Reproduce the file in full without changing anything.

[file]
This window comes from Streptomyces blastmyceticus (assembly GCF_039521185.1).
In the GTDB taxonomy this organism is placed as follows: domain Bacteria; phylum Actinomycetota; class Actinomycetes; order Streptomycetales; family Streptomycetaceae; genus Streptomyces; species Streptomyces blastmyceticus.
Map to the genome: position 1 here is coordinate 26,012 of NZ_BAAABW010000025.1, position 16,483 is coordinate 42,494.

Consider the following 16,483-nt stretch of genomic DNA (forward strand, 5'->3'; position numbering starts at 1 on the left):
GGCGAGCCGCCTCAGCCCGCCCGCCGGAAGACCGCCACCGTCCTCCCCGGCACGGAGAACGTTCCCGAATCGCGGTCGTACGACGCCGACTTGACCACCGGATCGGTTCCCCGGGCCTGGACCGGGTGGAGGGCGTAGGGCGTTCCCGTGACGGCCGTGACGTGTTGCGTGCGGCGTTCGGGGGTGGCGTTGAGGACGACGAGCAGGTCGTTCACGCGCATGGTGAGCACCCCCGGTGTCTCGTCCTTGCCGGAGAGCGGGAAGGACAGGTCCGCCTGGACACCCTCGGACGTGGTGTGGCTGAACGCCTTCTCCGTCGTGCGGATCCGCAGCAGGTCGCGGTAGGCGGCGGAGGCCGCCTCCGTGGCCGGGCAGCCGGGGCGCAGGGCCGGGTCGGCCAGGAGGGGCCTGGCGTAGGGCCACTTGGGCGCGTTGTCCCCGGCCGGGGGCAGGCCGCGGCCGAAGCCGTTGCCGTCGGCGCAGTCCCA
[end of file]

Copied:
This window comes from Streptomyces blastmyceticus (assembly GCF_039521185.1).
In the GTDB taxonomy this organism is placed as follows: domain Bacteria; phylum Actinomycetota; class Actinomycetes; order Streptomycetales; family Streptomycetaceae; genus Streptomyces; species Streptomyces blastmyceticus.
Map to the genome: position 1 here is coordinate 26,012 of NZ_BAAABW010000025.1, position 16,483 is coordinate 42,494.

Consider the following 16,483-nt stretch of genomic DNA (forward strand, 5'->3'; position numbering starts at 1 on the left):
GGCGAGCCGCCTCAGCCCGCCCGCCGGAAGACCGCCACCGTCCTCCCCGGCACGGAGAACGTTCCCGAATCGCGGTCGTACGACGCCGACTTGACCACCGGATCGGTTCCCCGGGCCTGGACCGGGTGGAGGGCGTAGGGCGTTCCCGTGACGGCCGTGACGTGTTGCGTGCGGCGTTCGGGGGTGGCGTTGAGGACGACGAGCAGGTCGTTCACGCGCATGGTGAGCACCCCCGGTGTCTCGTCCTTGCCGGAGAGCGGGAAGGACAGGTCCGCCTGGACACCCTCGGACGTGGTGTGGCTGAACGCCTTCTCCGTCGTGCGGATCCGCAGCAGGTCGCGGTAGGCGGCGGAGGCCGCCTCCGTGGCCGGGCAGCCGGGGCGCAGGGCCGGGTCGGCCAGGAGGGGCCTGGCGTAGGGCCACTTGGGCGCGTTGTCCCCGGCCGGGGGCAGGCCGCGGCCGAAGCCGTTGCCGTCGGCGCAGTCCCA